Judge maintains New York’s mandatory vaccination ordersPosted by Jimmy Cooper / April 21, 2019
A judge in Brooklyn ruled against a group of parents who attempted to challenge New York’s mandatory measles vaccinations order. The parents claimed the city’s public health authority exceeded its bounds.
New York City Mayor Bill de Blasio declared a public emergency in parts of Brooklyn experiencing a measles outbreak. The declaration required that unvaccinated peoples get vaccines or pay fines. The outbreak was most heavily effecting the Orthodox Jewish community Brooklyn’s Williamsburg neighborhood. As of the order, 21 people have been hospitalized, five of whom are in intensive care. Of the 285 total cases, all but 39 were children. The number of infected people has risen to 329 people.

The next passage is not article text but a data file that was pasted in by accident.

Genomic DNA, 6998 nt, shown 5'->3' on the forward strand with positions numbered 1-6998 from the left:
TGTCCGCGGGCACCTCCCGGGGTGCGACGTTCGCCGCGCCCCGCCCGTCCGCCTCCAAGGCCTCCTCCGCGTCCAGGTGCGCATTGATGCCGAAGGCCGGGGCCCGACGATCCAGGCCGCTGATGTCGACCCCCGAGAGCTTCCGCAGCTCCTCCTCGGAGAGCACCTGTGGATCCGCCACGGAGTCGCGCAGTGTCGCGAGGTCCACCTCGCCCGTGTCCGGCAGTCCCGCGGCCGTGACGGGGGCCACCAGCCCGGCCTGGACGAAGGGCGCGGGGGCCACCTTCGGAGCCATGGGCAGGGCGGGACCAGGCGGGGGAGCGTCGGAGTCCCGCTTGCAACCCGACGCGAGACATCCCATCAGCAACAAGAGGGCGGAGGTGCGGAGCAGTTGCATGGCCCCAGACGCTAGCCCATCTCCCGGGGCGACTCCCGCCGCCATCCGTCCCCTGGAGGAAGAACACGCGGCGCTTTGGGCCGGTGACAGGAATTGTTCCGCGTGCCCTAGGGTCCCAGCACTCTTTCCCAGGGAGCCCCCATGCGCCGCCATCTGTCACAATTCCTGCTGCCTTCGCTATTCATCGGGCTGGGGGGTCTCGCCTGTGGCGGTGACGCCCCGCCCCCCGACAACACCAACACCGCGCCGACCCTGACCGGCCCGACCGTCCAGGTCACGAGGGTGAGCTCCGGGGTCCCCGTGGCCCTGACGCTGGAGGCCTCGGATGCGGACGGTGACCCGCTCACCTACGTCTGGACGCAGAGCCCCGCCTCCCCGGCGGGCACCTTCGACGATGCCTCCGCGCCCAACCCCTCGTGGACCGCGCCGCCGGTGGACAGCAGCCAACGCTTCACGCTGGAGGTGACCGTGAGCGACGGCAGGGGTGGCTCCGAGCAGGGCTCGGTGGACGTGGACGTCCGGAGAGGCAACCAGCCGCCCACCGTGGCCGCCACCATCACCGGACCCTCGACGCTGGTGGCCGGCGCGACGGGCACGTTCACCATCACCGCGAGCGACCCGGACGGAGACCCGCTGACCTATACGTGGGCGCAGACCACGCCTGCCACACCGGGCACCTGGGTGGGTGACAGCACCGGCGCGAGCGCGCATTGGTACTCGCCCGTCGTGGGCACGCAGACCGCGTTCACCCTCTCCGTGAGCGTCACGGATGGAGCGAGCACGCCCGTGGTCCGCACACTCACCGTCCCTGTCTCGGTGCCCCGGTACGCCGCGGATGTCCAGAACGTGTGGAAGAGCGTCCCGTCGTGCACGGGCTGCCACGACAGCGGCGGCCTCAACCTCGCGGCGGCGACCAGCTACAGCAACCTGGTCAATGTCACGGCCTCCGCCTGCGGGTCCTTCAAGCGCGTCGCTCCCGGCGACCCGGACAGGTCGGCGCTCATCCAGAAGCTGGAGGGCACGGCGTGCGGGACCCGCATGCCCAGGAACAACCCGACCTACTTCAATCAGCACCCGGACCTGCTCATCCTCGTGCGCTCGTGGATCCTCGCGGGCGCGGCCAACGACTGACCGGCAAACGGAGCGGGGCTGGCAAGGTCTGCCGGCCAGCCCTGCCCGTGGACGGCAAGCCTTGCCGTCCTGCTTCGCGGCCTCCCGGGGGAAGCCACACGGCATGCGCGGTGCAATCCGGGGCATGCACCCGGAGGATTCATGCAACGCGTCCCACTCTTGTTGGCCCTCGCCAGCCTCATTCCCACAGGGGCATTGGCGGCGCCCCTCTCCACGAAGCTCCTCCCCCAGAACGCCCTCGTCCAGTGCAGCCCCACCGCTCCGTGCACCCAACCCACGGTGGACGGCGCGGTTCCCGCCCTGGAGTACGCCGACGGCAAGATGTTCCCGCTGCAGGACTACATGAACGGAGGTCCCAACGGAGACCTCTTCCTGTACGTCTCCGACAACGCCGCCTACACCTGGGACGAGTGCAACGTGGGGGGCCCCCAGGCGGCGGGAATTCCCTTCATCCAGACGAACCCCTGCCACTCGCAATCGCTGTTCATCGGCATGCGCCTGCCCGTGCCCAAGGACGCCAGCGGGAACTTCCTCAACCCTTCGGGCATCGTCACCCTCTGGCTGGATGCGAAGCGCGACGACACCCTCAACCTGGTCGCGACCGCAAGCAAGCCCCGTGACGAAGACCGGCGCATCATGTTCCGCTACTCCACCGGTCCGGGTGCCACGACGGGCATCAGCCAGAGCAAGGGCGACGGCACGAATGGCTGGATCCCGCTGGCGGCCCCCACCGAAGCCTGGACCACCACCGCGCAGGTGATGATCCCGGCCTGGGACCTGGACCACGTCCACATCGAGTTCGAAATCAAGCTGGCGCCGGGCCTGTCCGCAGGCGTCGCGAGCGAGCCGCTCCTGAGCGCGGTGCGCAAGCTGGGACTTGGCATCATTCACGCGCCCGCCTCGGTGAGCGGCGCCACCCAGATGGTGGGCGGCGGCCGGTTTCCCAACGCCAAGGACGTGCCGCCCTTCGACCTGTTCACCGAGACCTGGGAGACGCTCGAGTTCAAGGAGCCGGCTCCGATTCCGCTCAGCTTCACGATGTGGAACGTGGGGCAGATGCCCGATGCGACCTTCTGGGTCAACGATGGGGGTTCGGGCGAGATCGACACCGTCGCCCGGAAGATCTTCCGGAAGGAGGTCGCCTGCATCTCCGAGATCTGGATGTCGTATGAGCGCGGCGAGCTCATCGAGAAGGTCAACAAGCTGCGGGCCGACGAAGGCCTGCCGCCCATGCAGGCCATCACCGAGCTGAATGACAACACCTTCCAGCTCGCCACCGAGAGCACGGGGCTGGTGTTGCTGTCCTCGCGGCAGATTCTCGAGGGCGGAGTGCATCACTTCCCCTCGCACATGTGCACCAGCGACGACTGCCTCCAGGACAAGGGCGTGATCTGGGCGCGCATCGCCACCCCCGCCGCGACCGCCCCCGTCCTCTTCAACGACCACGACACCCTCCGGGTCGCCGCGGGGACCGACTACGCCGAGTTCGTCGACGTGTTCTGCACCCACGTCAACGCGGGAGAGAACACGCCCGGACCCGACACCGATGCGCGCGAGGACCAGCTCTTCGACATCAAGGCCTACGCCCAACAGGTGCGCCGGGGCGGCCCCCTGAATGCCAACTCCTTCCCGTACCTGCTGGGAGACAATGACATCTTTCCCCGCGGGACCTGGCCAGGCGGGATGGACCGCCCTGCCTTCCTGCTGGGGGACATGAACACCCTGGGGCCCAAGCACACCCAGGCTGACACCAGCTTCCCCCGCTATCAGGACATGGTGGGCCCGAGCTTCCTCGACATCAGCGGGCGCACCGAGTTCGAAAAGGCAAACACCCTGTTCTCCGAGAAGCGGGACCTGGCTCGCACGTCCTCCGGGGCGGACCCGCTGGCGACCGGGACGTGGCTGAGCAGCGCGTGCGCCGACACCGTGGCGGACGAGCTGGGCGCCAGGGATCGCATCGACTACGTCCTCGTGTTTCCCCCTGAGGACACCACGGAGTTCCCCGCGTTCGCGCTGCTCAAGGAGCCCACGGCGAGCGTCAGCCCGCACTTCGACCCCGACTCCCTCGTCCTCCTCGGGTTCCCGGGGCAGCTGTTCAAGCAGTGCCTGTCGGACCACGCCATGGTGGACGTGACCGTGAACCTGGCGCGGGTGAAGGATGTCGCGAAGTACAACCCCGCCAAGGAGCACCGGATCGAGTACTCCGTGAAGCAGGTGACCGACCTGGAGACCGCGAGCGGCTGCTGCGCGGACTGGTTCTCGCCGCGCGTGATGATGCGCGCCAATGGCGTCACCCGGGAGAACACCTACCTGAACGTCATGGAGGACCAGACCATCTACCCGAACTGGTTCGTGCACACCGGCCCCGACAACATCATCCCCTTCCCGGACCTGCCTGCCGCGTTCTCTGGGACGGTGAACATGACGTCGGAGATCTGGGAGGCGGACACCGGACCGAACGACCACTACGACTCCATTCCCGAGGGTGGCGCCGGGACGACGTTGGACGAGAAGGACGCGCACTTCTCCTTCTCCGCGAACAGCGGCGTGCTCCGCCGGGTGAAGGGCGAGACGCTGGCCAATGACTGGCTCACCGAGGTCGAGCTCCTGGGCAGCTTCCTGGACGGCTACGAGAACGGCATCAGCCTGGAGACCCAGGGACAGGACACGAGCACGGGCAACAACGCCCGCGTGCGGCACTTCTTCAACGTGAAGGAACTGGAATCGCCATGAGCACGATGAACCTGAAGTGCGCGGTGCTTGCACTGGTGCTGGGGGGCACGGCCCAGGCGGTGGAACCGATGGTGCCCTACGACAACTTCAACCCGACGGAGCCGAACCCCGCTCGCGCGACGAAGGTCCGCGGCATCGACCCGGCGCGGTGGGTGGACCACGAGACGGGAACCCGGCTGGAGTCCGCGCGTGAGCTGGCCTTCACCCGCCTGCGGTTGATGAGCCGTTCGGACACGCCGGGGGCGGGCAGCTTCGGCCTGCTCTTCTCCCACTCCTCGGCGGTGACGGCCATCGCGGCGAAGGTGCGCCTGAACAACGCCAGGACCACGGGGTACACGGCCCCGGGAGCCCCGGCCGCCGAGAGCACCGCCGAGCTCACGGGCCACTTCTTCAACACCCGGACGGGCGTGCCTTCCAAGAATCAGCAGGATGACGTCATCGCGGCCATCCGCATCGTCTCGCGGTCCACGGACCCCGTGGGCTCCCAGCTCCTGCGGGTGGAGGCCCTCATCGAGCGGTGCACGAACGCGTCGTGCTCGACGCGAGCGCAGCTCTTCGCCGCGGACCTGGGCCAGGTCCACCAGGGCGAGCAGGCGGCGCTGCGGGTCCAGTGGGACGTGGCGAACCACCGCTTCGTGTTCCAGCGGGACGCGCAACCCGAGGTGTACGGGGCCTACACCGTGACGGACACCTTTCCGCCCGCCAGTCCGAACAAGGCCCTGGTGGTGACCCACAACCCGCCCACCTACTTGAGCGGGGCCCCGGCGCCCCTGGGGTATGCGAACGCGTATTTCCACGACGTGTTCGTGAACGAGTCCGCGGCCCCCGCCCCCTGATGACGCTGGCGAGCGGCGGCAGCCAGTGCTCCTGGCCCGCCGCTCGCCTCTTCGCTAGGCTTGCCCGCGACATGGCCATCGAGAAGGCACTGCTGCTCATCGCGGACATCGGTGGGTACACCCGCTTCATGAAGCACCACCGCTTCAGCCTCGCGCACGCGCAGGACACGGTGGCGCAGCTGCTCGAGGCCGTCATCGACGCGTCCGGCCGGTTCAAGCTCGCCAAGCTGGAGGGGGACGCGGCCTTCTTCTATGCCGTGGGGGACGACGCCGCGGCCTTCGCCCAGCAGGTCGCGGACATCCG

New York lawmakers have also suggested a bill that ends religious vaccine exemptions amidst a measles outbreak. State Sen. David Carlucci has said, “The goal here is to push legislation to remove all non-medical exemptions for vaccination for children to go to school in New York state. We’ve seen the spread of measles really spread like wildfire in communities where the vaccination rates are not high.” A group of Democratic lawmakers support the bill, which aims to close what’s called the “personal belief loophole.” Lawmakers assert that no major religions prohibit vaccinations, but instead that the decision to opt out of a vaccine is based on individuals’ personal beliefs.